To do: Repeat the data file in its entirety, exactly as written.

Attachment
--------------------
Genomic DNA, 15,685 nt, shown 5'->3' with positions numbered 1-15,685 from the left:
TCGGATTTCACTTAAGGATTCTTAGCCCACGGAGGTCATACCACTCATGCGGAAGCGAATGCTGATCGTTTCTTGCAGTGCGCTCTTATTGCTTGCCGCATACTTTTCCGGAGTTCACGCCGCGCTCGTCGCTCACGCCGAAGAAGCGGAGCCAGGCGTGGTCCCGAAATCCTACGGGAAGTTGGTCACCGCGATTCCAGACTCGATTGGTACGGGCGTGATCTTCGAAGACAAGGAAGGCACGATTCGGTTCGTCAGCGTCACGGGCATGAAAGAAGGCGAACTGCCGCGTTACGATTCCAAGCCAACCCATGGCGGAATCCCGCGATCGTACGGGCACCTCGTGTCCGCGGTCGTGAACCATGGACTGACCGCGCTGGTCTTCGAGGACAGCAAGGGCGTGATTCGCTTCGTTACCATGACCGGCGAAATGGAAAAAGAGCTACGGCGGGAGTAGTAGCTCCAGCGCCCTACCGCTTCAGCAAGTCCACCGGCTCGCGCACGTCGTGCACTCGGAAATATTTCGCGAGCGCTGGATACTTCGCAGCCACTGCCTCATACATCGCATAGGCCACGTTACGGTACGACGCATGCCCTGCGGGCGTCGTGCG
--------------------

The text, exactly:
Genomic DNA, 15,685 nt, shown 5'->3' with positions numbered 1-15,685 from the left:
TCGGATTTCACTTAAGGATTCTTAGCCCACGGAGGTCATACCACTCATGCGGAAGCGAATGCTGATCGTTTCTTGCAGTGCGCTCTTATTGCTTGCCGCATACTTTTCCGGAGTTCACGCCGCGCTCGTCGCTCACGCCGAAGAAGCGGAGCCAGGCGTGGTCCCGAAATCCTACGGGAAGTTGGTCACCGCGATTCCAGACTCGATTGGTACGGGCGTGATCTTCGAAGACAAGGAAGGCACGATTCGGTTCGTCAGCGTCACGGGCATGAAAGAAGGCGAACTGCCGCGTTACGATTCCAAGCCAACCCATGGCGGAATCCCGCGATCGTACGGGCACCTCGTGTCCGCGGTCGTGAACCATGGACTGACCGCGCTGGTCTTCGAGGACAGCAAGGGCGTGATTCGCTTCGTTACCATGACCGGCGAAATGGAAAAAGAGCTACGGCGGGAGTAGTAGCTCCAGCGCCCTACCGCTTCAGCAAGTCCACCGGCTCGCGCACGTCGTGCACTCGGAAATATTTCGCGAGCGCTGGATACTTCGCAGCCACTGCCTCATACATCGCATAGGCCACGTTACGGTACGACGCATGCCCTGCGGGCGTCGTGCG